Shahristani and Maliki in Federalism Crossfire
Posted by Reidar Visser on Tuesday, 6 September 2011 17:03
A recent statement by the governorate council of Wasit had an extraordinary tone: The council “rejected” the appointment of Vice Premier Hussein al-Shahristani as acting electricity minister (after Raad al-Ani “resigned” subsequent to being forced out), alleging that Shahristani had created problems for Wasit in the past through his opposition to several electricity schemes and his management of the disputed Ahdab oilfield, where a Chinese company is involved. The conflict between the local council and the oil ministry (previously headed by Shahristani) has been festering since 2009 and includes serious accusations by local politicians for example to the effect that Chinese prisoners are doing underpaid work at the oilfield.
The statement would seem like an unprecedented attempt by a provincial council to interfere in the workings of the central government. But it is very real, and reflects intense intra-Shiite disagreement ranging from the very personal to key political issues like the question of the basic structure of the Iraqi state. At the time the Wasit federalism project first emerged around June 2010, it was reportedly supported by ISCI and resisted by Sadrists and State of Law, with the rest of the council (the Shahristani bloc, the Iraqi constitutional party, Iraqiyya and independents) uncommitted. Unfortunately, the few existing recent press reports on the subject are somewhat ambiguous in that they identify a key pro-federal leader as “Mahdi Husayn al-Musawi, deputy speaker of the Wasit governorate assembly”. This seems to be a mix-up of names since the governor is Mahdi Hussein al-Zubaydi (State of Law) whereas the deputy speaker is Mahdi Ali Jabbar al-Musawi (same bloc but previously the Tanzim al-Iraq faction and with a track record of conflict with Shahristani over Ahdab in the past). In any case, these developments clearly suggest that disagreement over federalism is creating challenges for Maliki as well as for Shahristani in Wasit. It is noteworthy that also in Wasit, ISCI is apparently playing a lead role in forcing the rest of the Shiites towards a remorseless approach in the de-Baathification question, in April this year even challenging a decision by the de-Baathification commission to reinstate former Baathists in the education sector.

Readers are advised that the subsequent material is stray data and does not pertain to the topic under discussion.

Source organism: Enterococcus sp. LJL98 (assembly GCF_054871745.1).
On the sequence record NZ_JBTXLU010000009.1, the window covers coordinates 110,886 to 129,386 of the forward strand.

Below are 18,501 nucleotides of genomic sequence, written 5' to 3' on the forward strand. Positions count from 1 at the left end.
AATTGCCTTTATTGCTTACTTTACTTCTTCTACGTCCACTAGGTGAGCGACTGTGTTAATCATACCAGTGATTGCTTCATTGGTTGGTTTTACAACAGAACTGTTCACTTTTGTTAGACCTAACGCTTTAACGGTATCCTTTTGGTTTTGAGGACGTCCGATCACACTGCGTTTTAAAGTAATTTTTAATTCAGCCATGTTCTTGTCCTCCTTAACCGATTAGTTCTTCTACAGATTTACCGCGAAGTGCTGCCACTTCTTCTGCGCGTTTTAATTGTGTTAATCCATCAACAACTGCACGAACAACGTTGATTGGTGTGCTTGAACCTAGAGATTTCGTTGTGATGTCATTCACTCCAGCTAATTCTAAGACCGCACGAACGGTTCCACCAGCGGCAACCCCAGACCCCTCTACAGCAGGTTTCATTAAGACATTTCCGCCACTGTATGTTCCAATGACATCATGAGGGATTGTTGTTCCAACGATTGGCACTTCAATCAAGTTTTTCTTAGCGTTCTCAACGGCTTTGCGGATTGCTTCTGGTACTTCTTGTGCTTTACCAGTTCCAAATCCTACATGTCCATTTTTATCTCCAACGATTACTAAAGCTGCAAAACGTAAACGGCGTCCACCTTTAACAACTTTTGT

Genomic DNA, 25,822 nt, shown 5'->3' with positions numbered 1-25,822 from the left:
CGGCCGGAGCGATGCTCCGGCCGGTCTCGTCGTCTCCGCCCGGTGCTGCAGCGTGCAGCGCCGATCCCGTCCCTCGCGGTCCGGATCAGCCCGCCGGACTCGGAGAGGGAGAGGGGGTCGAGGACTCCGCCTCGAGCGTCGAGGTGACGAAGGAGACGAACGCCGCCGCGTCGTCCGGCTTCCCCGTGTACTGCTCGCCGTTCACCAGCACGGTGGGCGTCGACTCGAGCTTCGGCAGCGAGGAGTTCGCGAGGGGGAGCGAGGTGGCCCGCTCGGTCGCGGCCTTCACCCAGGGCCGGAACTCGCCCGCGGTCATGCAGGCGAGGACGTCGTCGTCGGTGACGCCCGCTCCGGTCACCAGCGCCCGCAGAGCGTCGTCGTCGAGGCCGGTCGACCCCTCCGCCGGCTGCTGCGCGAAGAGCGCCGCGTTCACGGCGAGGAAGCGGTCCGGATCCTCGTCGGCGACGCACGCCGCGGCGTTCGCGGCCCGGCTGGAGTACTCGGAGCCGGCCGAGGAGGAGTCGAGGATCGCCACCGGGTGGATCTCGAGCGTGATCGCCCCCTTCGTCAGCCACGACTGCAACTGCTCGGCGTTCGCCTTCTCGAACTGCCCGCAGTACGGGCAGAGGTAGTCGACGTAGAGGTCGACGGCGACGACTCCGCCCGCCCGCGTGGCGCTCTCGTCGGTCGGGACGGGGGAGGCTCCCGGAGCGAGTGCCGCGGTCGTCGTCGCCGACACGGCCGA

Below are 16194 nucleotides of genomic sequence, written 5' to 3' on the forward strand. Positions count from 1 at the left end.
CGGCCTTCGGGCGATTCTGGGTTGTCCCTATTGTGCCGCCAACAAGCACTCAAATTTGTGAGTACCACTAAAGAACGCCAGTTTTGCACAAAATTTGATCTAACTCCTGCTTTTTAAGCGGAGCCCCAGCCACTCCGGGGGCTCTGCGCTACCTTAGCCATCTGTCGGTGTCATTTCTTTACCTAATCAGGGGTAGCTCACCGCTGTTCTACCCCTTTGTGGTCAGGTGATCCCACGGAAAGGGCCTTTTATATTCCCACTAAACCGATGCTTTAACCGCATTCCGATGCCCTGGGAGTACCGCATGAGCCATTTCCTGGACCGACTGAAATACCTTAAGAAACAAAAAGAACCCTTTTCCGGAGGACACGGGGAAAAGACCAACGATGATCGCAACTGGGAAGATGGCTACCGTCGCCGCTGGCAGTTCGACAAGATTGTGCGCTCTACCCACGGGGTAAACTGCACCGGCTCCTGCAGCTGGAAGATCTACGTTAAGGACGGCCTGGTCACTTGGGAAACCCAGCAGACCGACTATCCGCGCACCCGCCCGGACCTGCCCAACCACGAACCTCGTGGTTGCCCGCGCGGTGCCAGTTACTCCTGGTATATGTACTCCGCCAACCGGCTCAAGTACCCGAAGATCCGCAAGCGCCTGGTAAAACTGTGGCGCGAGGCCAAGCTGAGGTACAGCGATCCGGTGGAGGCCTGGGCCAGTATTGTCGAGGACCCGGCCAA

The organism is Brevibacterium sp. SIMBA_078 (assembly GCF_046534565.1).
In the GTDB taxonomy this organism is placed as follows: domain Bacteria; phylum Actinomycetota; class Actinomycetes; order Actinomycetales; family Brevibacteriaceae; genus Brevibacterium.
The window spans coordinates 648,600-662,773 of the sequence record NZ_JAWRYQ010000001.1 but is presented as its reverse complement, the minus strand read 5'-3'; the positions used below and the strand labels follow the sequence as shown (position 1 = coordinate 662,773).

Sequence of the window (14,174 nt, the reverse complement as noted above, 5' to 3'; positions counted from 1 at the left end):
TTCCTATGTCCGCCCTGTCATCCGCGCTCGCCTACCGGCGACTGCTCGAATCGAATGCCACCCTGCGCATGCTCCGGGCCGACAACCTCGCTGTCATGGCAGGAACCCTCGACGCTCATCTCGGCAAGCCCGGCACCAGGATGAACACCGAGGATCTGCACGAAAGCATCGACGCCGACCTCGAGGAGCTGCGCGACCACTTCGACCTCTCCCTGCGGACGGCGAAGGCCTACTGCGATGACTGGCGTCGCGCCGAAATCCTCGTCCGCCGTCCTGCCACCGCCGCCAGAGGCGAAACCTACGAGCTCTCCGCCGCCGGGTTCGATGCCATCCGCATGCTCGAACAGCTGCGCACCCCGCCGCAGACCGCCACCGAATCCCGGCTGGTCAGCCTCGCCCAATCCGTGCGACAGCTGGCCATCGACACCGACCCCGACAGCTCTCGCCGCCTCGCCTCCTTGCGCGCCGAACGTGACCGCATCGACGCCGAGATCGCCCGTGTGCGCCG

Similar pro-federal noises have been coming intermittently from Maysan, Karbala, Najaf and Babel, but nowhere is the pro-federal tendency more evident and persistent than in Basra. In particular, Jawad al-Buzuni from Maliki’s own State of Law bloc has been going far in calling for the government to go ahead with a referendum on the question of creating a federal region as demanded by members of the provincial council, claiming it is the only way of solving the current political impasse and indeed of saving the current government. The new federalists of Basra and Wasit fraternise on Facebook with like-minded people as far north as in Nineveh; some of these new federalists even see uni-governorate federalism as an antidote to the dominance of the religious parties.
It is noteworthy, however, that despite all these challenges – on top of the fact that the Iraqi government is breaking Iraqi law by not making the legally mandated moves to hold referendums that have been called for – even the most pointed attacks at Maliki still seem unable to gather the numerical momentum required to make them real. Symptomatically, perhaps, today, the independent deputy Sabah al-Saadi declared that he has been gathering signatures for a law proposal involving restricting the premier’s terms to two parliamentary cycles, along with special rules for a caretaker ministry in the event of withdrawal of confidence in the cabinet. The targeting of Maliki could not have been clearer, and yet the petition only managed to marshal the signatures of 115 deputies, far below the magical 163 threshold required for doing anything significant with regard to the status of the current government.
In Wasit itself, after an initial open rupture between Maliki and Shahristani over the governorship in February and March and the creation of a challenging bloc consisting of ISCI, the Sadrists, Iraqiyya and the Iraqi constitutional party in April, there have been reports since early August of a reconstituted bloc of 19 more centralist Shiites aggressively opposed to the ISCI-led speaker of the council, reportedly consisting of State of Law, the Shahristani bloc of independents and White Iraqiyya, the (often Shiite) breakaway faction of Iraqiyya. There is a certain geopolitical symbolism to the fact that it is an oilfield operated by a Chinese company that seems to serve as glue for this regrouped alliance of Shiite centralists!
For its part, State of Law has indicated a willingness to pursue a project that would obligate the Iraqi presidency to sign execution orders within 15 days, which would constitute an unusually blunt attack on the Kurdish president of Iraq, Jalal Talabani, usually a Maliki ally but also a staunch opponent of the death penalty. Which in turn just seems to emphasise the status quo as the most likely scenario going forward, not least since the Kurds have now made clear that the recently-reported agreement in the Iraqi government on an oil and gas law in fact did not enjoy their support, thereby underlining the persistence of a problem in relations between themselves and Maliki that goes back to 2007.
In other news, the Iraqi parliament is back on the job after the long Eid recess and has adopted an ambitious agenda for Thursday: The second reading of the contentious national council for high policies bill, and a vote, no less, on the equally disputed new parliamentary bylaws . We’ll see.
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